Tags: Healthcare Reform | obamacare | disregard | law | rules

WSJ: Obamacare Changes Show Disregard for Law

By Dan Weil   |   Monday, 08 Jul 2013 11:57 AM

By loosening requirements of the Affordable Care Act, the Obama administration is showing its unwillingness to abide by the rules of its own law, according to a Wall Street Journal editorial.

Taxpayers may be on the hook for an extra $250 billion over the next 10 years as a result, Journal editors say.

"The White House seems to regard laws as mere suggestions, including the laws it helped to write," the editorial states.

Editor's Note: Should ObamaCare Be Repealed? Vote in Urgent National Poll

"On the heels of last week's one-year suspension of the Affordable Care Act's employer mandate to offer insurance to workers, the administration is now waiving a new batch of its own Obamacare prescriptions."

According to the Journal, the administration no longer plans to verify individual eligibility for insurance subsidies and instead will rely on self-reporting of income because the Department of Human Services contends it's 'not feasible' to develop the necessary systems before enrollment begins in October.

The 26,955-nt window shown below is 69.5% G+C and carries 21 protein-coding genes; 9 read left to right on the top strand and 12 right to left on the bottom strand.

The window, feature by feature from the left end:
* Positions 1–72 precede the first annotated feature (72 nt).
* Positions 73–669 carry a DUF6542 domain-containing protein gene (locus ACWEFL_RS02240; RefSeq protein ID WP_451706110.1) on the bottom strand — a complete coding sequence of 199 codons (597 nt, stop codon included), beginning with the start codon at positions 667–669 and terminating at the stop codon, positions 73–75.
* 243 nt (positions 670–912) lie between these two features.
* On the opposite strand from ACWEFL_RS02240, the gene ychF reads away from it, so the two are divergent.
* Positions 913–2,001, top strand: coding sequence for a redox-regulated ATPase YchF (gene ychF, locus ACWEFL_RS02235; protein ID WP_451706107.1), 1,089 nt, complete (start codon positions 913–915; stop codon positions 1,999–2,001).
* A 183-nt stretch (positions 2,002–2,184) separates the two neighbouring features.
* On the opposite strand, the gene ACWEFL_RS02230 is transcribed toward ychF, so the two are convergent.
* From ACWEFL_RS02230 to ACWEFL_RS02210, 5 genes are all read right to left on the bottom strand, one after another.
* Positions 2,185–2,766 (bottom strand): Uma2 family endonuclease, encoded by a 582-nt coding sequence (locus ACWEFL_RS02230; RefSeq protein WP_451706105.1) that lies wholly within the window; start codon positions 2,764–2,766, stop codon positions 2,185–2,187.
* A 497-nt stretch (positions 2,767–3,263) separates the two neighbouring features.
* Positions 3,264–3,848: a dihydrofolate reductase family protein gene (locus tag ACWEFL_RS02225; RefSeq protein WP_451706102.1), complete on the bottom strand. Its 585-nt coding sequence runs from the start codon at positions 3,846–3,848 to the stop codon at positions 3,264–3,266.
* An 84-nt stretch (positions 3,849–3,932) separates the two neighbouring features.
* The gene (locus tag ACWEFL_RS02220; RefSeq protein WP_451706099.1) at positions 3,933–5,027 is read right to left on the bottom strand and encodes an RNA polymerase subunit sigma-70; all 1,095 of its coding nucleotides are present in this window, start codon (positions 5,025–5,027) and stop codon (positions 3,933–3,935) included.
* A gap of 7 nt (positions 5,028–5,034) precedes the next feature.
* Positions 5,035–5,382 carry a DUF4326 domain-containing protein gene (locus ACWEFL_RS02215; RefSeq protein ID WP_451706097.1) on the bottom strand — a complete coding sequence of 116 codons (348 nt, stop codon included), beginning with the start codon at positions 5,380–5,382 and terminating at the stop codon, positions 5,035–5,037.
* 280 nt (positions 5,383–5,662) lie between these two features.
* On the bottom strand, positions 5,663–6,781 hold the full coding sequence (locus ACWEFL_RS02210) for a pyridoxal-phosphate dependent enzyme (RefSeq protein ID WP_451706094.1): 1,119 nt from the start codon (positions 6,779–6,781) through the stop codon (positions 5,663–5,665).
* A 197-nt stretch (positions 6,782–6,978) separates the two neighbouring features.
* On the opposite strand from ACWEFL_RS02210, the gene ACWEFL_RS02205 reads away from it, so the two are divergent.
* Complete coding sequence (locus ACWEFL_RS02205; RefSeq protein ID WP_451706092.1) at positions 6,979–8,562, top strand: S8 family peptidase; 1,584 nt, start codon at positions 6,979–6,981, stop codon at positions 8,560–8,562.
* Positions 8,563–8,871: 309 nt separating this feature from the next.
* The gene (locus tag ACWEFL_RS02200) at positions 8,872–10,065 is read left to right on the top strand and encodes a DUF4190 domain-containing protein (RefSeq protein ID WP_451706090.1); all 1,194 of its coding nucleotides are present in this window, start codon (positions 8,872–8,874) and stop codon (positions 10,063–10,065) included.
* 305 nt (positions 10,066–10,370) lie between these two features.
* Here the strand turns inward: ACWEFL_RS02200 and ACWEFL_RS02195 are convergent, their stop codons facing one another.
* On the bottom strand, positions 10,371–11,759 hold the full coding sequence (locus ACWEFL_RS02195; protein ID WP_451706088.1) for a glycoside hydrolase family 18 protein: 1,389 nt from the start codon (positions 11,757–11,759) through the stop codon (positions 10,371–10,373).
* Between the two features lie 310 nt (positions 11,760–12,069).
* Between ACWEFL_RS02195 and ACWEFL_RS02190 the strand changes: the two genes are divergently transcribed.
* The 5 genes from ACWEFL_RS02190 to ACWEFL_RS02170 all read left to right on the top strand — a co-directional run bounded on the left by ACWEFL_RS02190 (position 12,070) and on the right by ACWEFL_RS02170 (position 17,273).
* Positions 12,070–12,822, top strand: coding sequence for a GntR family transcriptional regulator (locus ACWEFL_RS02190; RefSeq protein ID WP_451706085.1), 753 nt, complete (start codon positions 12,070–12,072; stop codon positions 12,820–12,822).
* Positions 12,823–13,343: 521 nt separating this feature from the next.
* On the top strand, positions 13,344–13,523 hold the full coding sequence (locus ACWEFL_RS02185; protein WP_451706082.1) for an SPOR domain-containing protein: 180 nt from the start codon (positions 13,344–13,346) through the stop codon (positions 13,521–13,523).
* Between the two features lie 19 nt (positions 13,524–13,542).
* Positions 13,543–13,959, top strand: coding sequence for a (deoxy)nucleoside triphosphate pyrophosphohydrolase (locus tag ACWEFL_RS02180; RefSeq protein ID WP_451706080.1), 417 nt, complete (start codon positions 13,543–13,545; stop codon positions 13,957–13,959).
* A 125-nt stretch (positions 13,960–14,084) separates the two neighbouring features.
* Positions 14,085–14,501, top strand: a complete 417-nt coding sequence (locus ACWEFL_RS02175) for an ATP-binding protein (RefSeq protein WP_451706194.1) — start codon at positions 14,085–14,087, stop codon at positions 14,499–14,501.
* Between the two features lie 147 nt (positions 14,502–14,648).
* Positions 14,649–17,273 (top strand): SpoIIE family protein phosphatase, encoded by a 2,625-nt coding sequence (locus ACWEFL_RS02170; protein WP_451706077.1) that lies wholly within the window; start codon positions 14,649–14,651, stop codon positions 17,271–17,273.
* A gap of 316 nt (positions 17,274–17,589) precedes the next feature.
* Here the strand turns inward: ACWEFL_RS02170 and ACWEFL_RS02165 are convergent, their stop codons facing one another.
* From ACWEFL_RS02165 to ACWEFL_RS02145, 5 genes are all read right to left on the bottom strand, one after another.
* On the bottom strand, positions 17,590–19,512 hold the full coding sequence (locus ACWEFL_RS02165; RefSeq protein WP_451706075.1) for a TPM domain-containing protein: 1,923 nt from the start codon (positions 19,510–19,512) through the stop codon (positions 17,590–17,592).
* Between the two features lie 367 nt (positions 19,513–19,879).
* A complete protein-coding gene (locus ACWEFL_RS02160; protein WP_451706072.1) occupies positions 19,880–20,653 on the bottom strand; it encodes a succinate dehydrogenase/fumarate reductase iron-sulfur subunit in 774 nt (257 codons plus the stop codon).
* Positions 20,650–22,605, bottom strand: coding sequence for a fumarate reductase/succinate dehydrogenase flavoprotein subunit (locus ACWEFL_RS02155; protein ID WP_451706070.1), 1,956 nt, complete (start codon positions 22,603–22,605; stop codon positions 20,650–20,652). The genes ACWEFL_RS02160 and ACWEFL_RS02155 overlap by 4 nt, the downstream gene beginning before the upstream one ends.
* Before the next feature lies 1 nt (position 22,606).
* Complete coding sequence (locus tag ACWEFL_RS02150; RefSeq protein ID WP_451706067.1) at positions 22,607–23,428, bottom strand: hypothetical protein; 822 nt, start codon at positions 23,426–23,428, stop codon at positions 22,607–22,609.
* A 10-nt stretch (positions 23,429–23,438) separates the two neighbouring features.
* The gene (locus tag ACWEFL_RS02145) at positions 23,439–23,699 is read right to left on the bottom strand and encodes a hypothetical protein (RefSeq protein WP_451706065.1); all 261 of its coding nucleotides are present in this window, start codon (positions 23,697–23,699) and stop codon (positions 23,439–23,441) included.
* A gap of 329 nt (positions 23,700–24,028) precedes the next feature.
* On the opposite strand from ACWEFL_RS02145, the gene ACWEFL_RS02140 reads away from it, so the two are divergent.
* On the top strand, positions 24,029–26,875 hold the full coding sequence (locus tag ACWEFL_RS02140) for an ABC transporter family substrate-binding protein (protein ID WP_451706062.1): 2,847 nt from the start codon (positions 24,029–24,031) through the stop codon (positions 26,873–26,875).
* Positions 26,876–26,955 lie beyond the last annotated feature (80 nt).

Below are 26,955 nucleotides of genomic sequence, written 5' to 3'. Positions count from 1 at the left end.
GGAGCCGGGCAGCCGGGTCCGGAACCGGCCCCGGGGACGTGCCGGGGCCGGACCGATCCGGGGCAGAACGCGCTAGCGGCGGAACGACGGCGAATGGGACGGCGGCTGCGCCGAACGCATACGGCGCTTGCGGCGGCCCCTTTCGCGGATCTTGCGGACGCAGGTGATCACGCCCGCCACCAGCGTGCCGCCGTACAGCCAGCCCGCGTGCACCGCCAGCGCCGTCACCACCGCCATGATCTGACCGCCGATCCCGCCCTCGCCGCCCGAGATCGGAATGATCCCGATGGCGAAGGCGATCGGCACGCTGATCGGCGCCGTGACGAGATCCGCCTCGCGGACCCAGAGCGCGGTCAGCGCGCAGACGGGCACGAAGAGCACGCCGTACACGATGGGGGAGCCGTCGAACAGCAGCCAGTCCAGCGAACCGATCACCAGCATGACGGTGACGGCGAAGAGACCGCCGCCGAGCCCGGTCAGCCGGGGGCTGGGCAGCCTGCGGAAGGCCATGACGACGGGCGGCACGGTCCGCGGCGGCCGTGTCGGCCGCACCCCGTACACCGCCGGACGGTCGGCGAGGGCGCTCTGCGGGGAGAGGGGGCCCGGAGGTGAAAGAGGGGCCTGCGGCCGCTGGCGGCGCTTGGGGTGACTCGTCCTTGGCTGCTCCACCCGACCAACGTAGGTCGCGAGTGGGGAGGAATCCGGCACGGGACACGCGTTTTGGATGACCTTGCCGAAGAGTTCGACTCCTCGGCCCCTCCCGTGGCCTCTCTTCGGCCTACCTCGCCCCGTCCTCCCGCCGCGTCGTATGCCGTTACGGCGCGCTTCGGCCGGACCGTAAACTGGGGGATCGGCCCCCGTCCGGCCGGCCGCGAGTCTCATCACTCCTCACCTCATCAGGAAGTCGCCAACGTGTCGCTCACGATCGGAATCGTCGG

"Remember 'liar loans,' the low- or no-documentation mortgages that took borrowers at their word without checking pay stubs or W-2s? Obamacare is now on the same honor system, with taxpayers in tow," the Journal says.

"It's true that coordinating and managing vast amounts of information from hundreds of millions of Americans and corporations, and monitoring compliance with more than 10,000 pages of fine-print Federal Register regulations so far, is hard to do," the editorial continues.

"Yet that is the system Democrats installed when they passed the law, which is not supposed to be optional due to administrative incompetence."

The editorial noted that fraud could lead to millions of ineligible people receiving subsidies, which in turn could add up to billions in excess spending.

Assuming 21 percent to 25 percent of those receiving subsidies aren't eligible, as is the case with the Earned Income Tax Credit, "Obamacare would amount to as much as $250 billion in improper payments in its first decade," the Journal says.

"Liberals are also now claiming that the employer mandate and these eligibility rules were never important parts of Obamacare. This is revisionist history, not least because the mandate and eligibility limits helped reduce the cost as measured by the Congressional Budget Office."

The loosened requirements fit neatly with the whole convoluted process of implementing Obamacare, the editorial concluded, adding that Democrats are "discovering how difficult it is to remake one-sixth of the U.S. economy."

Editor's Note: Should ObamaCare Be Repealed? Vote in Urgent National Poll

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